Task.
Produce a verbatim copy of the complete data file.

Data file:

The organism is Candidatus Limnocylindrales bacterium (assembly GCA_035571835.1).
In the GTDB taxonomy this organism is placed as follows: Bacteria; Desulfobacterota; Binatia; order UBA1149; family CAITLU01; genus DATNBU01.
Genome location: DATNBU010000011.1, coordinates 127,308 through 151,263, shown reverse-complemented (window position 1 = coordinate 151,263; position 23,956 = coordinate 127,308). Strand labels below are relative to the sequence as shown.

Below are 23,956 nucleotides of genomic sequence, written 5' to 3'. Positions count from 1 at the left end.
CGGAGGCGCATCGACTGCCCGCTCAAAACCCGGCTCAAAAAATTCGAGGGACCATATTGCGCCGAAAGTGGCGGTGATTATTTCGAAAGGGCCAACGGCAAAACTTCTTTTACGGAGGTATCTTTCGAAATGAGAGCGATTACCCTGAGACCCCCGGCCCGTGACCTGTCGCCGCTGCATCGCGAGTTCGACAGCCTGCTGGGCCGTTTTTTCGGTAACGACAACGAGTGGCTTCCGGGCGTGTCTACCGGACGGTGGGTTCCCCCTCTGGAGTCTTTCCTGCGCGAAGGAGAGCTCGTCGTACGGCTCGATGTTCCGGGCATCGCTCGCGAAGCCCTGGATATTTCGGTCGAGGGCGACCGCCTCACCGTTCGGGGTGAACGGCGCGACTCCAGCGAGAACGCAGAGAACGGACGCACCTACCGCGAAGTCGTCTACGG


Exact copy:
The organism is Candidatus Limnocylindrales bacterium (assembly GCA_035571835.1).
In the GTDB taxonomy this organism is placed as follows: Bacteria; Desulfobacterota; Binatia; order UBA1149; family CAITLU01; genus DATNBU01.
Genome location: DATNBU010000011.1, coordinates 127,308 through 151,263, shown reverse-complemented (window position 1 = coordinate 151,263; position 23,956 = coordinate 127,308). Strand labels below are relative to the sequence as shown.

Below are 23,956 nucleotides of genomic sequence, written 5' to 3'. Positions count from 1 at the left end.
CGGAGGCGCATCGACTGCCCGCTCAAAACCCGGCTCAAAAAATTCGAGGGACCATATTGCGCCGAAAGTGGCGGTGATTATTTCGAAAGGGCCAACGGCAAAACTTCTTTTACGGAGGTATCTTTCGAAATGAGAGCGATTACCCTGAGACCCCCGGCCCGTGACCTGTCGCCGCTGCATCGCGAGTTCGACAGCCTGCTGGGCCGTTTTTTCGGTAACGACAACGAGTGGCTTCCGGGCGTGTCTACCGGACGGTGGGTTCCCCCTCTGGAGTCTTTCCTGCGCGAAGGAGAGCTCGTCGTACGGCTCGATGTTCCGGGCATCGCTCGCGAAGCCCTGGATATTTCGGTCGAGGGCGACCGCCTCACCGTTCGGGGTGAACGGCGCGACTCCAGCGAGAACGCAGAGAACGGACGCACCTACCGCGAAGTCGTCTACGG